Laboratory of Neural Genetics and DiseaseOur laboratory investigates the development and disorders of synapses - the specialized connections that allow communication between neurons and circuits - groups of neurons that function together.
Synapses are not static structures - but dynamically alter in number, function, shape and complexity during development and throughout adult life. The most remarkable capabilities of the brain such as learning and memory storage are thought to be possible through this plastic ability of synapses to change and respond to experience. Many synapses have exquisitely specialized roles - for example neuromuscular junction synapses between motor neurons and muscles are adapted to amplify small neuronal impulses into large muscle contractions. Synapses allow communication between groups of interconnected neurons which form circuits. Circuits are critical for animal behavior. For example, motor circuits process input from sensory neurons and the brain before sending output to motor neurons. A molecular understanding of how synapses and circuits develop, specialize and modify is a key step to illuminating the workings of the human brain. It is thought that many human neurological diseases like autism and schizophrenia as well as neuropathies such as amyotrophic lateral sclerosis (ALS), spinal muscular atrophy (SMA) and Alzheimer’s disease are caused by or induce defects in synaptic or circuit function and connectivity.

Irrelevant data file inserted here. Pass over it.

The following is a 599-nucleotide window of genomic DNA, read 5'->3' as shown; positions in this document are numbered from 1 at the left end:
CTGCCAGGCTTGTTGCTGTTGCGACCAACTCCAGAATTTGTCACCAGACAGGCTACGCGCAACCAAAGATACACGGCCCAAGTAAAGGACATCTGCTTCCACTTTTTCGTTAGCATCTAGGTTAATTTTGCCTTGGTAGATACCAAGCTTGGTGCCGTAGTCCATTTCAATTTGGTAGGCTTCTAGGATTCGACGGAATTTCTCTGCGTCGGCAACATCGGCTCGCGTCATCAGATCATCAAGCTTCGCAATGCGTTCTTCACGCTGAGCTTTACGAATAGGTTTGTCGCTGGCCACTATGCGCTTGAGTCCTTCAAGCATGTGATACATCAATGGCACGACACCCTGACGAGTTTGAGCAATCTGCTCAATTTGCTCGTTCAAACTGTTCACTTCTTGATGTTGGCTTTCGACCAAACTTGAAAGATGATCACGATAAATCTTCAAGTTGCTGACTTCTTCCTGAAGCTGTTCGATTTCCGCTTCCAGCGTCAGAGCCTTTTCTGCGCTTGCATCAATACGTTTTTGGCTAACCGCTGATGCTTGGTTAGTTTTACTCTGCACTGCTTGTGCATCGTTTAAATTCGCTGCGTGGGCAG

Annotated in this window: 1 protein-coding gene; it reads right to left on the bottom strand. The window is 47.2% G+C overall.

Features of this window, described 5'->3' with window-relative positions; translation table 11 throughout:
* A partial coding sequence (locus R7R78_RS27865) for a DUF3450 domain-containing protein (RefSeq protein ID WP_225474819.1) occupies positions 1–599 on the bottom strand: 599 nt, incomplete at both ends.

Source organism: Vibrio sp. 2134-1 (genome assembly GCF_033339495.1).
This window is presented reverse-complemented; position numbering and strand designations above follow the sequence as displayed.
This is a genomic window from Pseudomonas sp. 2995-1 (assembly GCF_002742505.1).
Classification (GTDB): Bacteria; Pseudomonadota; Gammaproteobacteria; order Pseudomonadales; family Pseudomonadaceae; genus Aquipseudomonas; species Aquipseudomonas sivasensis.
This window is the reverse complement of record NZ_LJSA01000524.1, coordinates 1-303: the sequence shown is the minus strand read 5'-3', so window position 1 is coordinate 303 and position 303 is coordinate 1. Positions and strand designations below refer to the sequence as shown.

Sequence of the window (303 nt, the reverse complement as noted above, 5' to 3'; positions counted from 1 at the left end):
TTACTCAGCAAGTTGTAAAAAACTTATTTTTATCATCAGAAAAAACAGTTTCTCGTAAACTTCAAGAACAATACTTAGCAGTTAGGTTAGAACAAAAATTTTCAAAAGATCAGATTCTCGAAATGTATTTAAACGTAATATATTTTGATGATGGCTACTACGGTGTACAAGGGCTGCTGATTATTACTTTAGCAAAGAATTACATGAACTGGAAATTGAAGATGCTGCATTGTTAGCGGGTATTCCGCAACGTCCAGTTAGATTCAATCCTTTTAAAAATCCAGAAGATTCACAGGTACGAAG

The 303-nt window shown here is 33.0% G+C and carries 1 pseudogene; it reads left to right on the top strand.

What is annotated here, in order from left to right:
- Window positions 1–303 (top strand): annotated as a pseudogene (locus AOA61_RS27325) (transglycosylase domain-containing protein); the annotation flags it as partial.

The goal of our group is to identify molecular signaling pathways that regulate synapse and circuit development and growth, decipher how neuronal activity modulates these processes and determine how disease disrupts synapse and neural network function. To address these questions, we primarily study the synapses and circuitry of the fruit fly Drosophila melanogaster as a model system. Drosophila shares not only extensive genetic conservation to humans but also has many of the same morphological, physiological and behavioral complexities. Members of the lab combine their expertise in genetics, imaging,electrophysiology, molecular biology and biochemistry to collaborate on a number of projects arising from our isolation of mutants that disrupt synapse development and from our models of human neurological disease.